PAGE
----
River Relief and Wave showcase the difference between emphasizing visual form and conceptual purpose. The works are merely a few feet away from each other physically, but they are miles apart in intent.
Wave is massive and ambitious, yet also elegant. The handling of the materials allows them to undergo a transformation and become a new visual experience. The wave itself is constructed out of hundreds of pieces of driftwood and lag bolts rising up and threatening to crash down. The piece succeeds because the underlying idea behind it is that you see a wave and not an organized pile of wood. The visual experience is the dominant concern.
In River Relief, on the other hand, the idea is paramount; the component pieces are only supposed to partially undergo a visual transformation. In this case, the found objects are used to create an image but also to illustrate how much crap is dumped back into the environment. Having you see figures in a landscape is fine, but it takes a backseat to the conceptual importance of what the materials are and where they came from.
What Comes Around Goes Around, by Bill Wohlford and students from Pleasant Valley High School, is on the front side of the recycling center at 4403 Devils Glen Road in Bettendorf. It has six shopping carts evenly spaced on a hexagonal frame suspended between the apexes of two tire-rim pyramids. Each cart contains distinct and specific items to represent an aspect of how humans harm the environment; there is a cart "containing" automobile pollution, one for deforestation, one for littering, and so on.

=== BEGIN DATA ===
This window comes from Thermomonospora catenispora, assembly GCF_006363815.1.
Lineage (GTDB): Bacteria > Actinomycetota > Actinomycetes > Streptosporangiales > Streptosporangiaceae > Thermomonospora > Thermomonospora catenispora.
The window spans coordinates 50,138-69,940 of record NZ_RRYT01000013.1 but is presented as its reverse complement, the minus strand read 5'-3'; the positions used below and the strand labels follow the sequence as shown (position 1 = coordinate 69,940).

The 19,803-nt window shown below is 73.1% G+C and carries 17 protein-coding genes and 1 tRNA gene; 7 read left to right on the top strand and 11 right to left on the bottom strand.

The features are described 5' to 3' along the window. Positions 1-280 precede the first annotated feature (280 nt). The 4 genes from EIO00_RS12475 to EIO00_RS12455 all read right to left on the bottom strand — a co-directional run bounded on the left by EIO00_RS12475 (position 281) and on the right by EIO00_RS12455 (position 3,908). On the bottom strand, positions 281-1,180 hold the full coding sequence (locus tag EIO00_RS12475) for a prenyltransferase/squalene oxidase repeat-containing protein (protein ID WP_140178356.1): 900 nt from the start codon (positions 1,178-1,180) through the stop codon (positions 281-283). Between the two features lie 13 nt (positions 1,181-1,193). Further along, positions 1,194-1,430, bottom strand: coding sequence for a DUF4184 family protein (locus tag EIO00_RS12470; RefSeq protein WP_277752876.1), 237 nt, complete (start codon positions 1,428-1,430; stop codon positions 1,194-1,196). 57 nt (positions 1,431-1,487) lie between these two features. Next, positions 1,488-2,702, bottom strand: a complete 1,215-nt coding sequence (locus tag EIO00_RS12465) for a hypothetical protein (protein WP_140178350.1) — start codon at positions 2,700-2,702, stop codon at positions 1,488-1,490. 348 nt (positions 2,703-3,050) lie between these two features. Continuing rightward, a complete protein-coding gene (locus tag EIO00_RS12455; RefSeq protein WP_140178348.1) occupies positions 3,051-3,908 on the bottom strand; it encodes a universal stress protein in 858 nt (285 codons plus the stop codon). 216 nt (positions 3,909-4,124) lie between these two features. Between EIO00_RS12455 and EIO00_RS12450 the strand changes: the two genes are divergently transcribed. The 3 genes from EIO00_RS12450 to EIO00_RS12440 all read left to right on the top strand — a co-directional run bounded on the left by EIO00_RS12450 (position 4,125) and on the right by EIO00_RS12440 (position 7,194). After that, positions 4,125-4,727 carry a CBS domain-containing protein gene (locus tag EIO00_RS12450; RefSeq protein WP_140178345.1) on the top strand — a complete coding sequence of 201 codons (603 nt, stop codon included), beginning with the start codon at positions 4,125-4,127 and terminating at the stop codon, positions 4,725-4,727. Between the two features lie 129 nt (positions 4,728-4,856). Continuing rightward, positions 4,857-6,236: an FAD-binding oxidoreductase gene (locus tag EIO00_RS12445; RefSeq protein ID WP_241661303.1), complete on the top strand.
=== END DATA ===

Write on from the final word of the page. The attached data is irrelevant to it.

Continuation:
The piece has strong conceptual resonance because it plays many ideas against themselves. The tire rims encompass the cornucopia of automobile metaphors. Cars represent movement, affluence, power, joy, and freedom. They also suggest smog, gridlock, road rage, and increased carbon-dioxide levels. As a country and as a culture, we wouldn't be where we are today without the automobile. That last sentence has both positive and negative meanings.
Meanwhile, the "harmful" contents inside the carts come hand-in-hand with unbridled consumption, and in a perverse way we force ourselves to consume our own pollution.
A hearty walk from the Figge downstream along the bike path will deliver you to Amy Neilsen's towering Oooops. Nielsen, along with students from Davenport Central High School, created a large weather vane with a street sign and boat propeller at one end and a Frankenstein-ian assemblage of nearly a dozen bikes and a large arrow at the other end. The top is crowned with a cut sheet of a figure riding precariously on the front edge of an energized tumble of circles.